// node_modules/api-mocking-library/index.js
const mockRequestClient = {}

global.requestClient = mockRequestClient
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For many tools, the lowest level of operation becomes the request client. In other words, they replace window.fetch, axios, react-query and other clients during your tests, so your code no longer executes them. Basically, your customer no longer walks into your actual bank. Instead, they walk into a fake building, constructed to look and resemble the bank. Since the scope of the mock has grown from a single interaction to the entire building, the surface area where potential issues can happen increases drastically.

This is precisely where Mock Service Worker introduces interception of requests via the Service Worker API. This allows you to keep the bank, the cash stand, and the cashier as real as they are in production. Oh, but there's more! Even the "cashier โ†’ bank system" communication becomes real because the worker would intercept the deposit request after it's left the bank. This keeps the mocked surface to a ridiculous minimum.

This has been our algorithm to intercept requests that occur in a browser for years now. Unfortunately, this hasn't been the case for Node.js.


Request interception in Node.js

Node.js is an entirely different environment and, as one would expect, it has its own rules and limitations. It's like an alternative universe where you can still have your bank, but all its doors are now made of blue wood, and all the communication is conducted via woolen envelopes... that's just how banks work in this world.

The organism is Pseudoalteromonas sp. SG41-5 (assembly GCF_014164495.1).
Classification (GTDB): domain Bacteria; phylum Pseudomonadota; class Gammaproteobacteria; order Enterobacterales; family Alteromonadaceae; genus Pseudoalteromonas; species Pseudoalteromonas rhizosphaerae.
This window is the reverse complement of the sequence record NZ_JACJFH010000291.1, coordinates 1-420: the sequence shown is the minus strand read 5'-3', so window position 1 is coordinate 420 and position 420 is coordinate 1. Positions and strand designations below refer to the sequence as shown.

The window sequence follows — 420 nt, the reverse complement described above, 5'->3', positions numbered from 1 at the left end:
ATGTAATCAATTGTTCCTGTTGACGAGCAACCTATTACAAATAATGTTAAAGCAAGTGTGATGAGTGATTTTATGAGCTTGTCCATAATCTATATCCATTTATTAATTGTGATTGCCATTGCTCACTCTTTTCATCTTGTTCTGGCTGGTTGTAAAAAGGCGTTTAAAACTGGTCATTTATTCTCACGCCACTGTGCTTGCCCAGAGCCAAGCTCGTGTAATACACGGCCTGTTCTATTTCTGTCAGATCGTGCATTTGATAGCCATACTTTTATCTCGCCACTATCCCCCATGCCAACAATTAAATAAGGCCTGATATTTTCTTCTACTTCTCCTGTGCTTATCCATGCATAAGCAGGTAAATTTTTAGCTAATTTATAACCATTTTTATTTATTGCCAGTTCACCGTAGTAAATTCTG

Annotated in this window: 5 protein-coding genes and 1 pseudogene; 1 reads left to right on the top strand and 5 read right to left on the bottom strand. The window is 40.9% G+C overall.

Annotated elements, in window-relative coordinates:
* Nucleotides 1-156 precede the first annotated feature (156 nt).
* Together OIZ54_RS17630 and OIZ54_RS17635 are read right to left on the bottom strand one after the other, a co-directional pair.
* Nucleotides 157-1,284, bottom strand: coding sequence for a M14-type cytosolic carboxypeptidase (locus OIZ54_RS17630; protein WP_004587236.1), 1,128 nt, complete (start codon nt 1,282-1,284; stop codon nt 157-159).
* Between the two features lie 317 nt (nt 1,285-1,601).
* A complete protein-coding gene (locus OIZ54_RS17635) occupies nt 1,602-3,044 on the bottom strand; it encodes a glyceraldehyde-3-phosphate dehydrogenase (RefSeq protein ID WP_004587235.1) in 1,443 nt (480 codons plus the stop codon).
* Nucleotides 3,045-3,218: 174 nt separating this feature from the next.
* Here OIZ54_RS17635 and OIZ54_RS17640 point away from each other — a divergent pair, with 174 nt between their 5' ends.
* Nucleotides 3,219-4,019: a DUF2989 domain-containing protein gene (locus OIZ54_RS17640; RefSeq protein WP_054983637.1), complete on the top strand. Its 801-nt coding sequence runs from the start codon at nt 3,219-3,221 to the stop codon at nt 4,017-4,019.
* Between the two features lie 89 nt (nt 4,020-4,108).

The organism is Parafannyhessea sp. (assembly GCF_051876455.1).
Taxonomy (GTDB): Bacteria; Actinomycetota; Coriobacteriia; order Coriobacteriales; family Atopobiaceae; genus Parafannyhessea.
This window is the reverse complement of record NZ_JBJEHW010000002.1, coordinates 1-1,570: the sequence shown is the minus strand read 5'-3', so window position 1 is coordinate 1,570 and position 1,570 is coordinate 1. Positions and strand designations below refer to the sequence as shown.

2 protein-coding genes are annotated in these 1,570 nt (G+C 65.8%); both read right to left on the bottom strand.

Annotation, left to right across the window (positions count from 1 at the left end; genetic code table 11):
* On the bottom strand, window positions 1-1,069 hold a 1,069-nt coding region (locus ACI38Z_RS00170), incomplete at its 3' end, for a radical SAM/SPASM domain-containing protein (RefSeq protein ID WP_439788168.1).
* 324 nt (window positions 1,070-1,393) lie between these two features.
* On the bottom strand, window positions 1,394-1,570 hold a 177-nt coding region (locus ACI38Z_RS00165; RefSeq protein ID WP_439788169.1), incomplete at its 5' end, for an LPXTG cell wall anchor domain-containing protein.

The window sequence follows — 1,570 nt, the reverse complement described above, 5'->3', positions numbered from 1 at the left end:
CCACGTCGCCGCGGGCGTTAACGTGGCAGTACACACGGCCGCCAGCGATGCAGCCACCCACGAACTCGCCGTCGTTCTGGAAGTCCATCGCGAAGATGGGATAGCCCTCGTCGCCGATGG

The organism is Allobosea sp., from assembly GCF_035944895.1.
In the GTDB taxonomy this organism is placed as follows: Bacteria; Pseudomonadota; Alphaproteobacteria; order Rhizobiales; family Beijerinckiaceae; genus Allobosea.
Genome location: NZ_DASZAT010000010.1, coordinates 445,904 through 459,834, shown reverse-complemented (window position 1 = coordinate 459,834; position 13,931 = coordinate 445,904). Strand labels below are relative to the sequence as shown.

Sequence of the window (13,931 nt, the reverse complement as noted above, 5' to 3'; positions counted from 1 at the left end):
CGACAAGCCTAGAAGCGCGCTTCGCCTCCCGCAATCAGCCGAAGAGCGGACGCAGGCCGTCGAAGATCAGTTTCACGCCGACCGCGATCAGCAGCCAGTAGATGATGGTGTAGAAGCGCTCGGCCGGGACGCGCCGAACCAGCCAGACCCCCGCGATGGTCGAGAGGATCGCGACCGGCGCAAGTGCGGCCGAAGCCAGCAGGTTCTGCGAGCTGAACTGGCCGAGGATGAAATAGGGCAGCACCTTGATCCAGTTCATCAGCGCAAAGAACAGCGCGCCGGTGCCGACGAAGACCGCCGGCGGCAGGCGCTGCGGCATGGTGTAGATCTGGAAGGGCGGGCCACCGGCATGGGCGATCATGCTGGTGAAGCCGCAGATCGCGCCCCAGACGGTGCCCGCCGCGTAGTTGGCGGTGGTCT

There's simply no intermediate network layer like Service Workers in Node.js. Once requests happen, they happen, and nothing can intercept them past that point. This design choice is why request clients become the lowest point of interception available in a Node.js environment.

Due to this limitation, request interception in Node.js is implemented by stubbing request modules:

// node_modules/api-mocking-library/index.js
const https = require('https')

// My custom function replaces the "bank"
// (the "https" module) and becomes responsible
// for handling any issued requests.
https = function (...args) {
  // ...
}
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Modules in Node.js share the same scope, so modifying a standard API like https in one module will affect its references in all other modules.

Module stubbing is a reasonable strategy within the circumstances, and that is also how MSW intercepts requests in Node.js.

Or rather, how it used to, until we tried something... unusual.


Brand-new interception algorithm